Follett explains these historical events through the lives of fictional characters in Great Britain, Getmany, Russia and the United States. Through their lives, we experience something of the lives of millions of people actually living during the years from 1911 to 1924, the span of time covered by Follett's novel. Real historical figures, such as Woodrow Wilson and Winston Churchill, also play roles in this drama.

Coincidences happen in real life, but not to the extent they happen in "Fall of Giants," where main characters seem to be running into each other everywhere, even on the battlefield. As unrealistic as this may be, it does make the story easier to follow and eliminates the need for scores of additional characters. The scores we already have are plenty.

A more serious problem with the novel is that Follett attempts to turn it into a 920-page political tract. All of the characters portrayed positively share the same political ideas, as do all those portrayed negatively. In real life, there are intelligent and noble individuals at both ends of the political spectrum. ( )
  hardlyhardy | Oct 14, 2016 |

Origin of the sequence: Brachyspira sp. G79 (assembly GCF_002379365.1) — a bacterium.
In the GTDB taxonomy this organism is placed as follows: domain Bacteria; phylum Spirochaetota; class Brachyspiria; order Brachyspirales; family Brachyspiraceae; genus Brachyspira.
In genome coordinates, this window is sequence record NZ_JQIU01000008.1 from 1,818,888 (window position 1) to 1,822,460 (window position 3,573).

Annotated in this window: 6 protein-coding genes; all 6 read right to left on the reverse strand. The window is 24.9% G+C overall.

I have read and enjoyed Follet before, and tore through both The Pillars of the Earth and World Without End. I also zipped right through this book - but, I am a little conflicted over Fall of Giants. While I found it compelling and entertaining, and just wanted keep turning the pages to see how Follett handled it all, I also found the coincidences a bit hard to take. In a war that involved so many millions of people, the same 7 people of international origins continued to cross paths so often, and on the fields of war too. So I did have to work at suppressing my scoffs at times. I also found with this novel Follett's handling of the sex scenes to be kind of immature. Though, to be fair, sex seems to be a challenge for even the best of writers. And the Bad Sex in Fiction Award exists for a reason. And also in fairness, as entertaining a writer as Follett is, I don't equate him with high literature. So perhaps I am being a bit tough on the issue of sex and coincidence? It's clear Follett did a mountain of research, and he channeled it nicely for this book. I had a couple of 'Hmmms...' along the way, wondering if the state of affairs should be so simplified to, essentially, upstairs vs. downstairs. But Follett created some very good characters and I was invested in (most of) their fates. And so that's why I feel a bi conflicted -- I was mostly really entertained, yet had these wee grumbles. Though I am definitely carrying on with the next two books in the series and do look forward to it. ( )